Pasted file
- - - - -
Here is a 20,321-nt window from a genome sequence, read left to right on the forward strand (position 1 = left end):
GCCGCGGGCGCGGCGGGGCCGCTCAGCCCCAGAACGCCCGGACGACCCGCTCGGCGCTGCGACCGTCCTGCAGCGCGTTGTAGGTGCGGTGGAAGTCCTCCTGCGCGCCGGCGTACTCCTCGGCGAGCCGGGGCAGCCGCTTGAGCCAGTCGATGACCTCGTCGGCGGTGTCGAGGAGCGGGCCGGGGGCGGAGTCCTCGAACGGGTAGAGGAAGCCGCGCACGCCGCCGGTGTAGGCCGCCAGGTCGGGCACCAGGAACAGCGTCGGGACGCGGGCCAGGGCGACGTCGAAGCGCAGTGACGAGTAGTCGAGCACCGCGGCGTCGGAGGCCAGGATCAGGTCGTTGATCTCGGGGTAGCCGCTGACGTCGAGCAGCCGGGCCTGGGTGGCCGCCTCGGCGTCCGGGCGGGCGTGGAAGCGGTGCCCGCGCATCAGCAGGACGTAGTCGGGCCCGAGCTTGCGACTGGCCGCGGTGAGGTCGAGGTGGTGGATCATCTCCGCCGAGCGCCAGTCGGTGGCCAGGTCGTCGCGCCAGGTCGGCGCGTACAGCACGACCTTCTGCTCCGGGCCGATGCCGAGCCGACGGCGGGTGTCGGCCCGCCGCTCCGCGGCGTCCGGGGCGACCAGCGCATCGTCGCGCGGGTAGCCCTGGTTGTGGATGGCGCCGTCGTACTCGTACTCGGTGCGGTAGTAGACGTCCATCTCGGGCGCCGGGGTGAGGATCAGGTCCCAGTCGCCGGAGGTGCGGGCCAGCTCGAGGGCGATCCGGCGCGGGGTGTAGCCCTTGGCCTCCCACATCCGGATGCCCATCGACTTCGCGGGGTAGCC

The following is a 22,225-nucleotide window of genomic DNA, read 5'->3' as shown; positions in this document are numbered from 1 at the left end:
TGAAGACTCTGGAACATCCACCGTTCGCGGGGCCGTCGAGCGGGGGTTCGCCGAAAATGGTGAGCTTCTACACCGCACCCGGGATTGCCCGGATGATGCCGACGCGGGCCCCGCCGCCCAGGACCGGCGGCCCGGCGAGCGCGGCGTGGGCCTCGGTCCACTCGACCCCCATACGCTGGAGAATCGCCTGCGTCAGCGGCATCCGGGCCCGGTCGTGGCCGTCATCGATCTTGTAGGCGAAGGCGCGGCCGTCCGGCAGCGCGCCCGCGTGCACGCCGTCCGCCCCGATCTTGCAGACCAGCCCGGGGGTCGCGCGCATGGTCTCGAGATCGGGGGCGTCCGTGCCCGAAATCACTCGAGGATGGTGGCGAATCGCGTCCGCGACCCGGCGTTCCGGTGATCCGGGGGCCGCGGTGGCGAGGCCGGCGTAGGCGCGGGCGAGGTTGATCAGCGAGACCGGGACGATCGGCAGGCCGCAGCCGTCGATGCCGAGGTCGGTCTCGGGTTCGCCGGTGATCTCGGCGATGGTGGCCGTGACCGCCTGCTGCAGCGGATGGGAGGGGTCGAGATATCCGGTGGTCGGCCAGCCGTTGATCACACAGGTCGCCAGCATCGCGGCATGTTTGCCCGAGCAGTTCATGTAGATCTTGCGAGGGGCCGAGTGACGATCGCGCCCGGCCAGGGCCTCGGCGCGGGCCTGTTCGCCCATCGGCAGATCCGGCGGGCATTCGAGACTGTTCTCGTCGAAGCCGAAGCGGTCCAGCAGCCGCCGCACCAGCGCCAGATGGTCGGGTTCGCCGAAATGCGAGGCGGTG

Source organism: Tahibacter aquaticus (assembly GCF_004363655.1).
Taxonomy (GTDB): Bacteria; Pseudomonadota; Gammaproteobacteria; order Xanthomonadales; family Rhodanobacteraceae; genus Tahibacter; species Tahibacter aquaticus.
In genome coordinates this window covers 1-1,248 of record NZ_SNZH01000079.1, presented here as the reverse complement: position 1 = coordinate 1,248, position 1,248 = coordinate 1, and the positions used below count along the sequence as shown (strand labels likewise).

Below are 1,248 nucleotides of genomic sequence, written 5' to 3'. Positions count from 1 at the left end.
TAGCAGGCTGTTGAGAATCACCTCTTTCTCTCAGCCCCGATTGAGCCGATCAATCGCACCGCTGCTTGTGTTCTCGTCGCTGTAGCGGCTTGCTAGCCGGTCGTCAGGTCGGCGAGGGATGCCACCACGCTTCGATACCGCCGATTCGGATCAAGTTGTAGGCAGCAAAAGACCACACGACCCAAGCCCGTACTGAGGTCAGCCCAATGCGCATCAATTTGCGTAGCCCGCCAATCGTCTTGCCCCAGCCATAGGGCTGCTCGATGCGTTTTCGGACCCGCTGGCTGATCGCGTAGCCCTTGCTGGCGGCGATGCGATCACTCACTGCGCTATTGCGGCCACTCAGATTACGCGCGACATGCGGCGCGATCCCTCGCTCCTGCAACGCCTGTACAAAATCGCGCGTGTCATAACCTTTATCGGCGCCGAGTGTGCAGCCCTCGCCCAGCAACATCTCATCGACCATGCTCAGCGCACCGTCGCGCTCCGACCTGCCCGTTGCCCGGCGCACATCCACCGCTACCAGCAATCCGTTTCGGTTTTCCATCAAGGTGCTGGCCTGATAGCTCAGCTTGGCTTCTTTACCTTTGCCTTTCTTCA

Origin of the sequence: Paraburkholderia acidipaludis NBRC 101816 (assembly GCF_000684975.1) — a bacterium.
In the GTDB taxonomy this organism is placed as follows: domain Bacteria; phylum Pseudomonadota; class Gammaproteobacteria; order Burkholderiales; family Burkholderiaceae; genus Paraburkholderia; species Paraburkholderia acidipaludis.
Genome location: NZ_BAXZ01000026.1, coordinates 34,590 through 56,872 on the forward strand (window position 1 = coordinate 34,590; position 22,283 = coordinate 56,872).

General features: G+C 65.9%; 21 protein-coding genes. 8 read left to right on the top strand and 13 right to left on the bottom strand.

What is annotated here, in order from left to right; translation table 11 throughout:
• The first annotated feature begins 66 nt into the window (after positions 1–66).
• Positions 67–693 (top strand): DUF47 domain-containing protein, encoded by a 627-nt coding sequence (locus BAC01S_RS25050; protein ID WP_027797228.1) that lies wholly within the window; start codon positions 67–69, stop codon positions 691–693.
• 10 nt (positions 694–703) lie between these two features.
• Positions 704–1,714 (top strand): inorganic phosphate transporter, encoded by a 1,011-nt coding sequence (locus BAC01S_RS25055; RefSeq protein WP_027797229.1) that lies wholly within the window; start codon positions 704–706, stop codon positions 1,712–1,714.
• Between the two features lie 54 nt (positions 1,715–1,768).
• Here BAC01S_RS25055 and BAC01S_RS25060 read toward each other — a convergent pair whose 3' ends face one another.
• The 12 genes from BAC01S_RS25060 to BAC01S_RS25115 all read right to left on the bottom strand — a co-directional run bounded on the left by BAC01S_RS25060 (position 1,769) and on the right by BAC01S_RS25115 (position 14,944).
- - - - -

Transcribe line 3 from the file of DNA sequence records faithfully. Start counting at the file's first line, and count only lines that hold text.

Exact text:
The following is a 22,225-nucleotide window of genomic DNA, read 5'->3' as shown; positions in this document are numbered from 1 at the left end: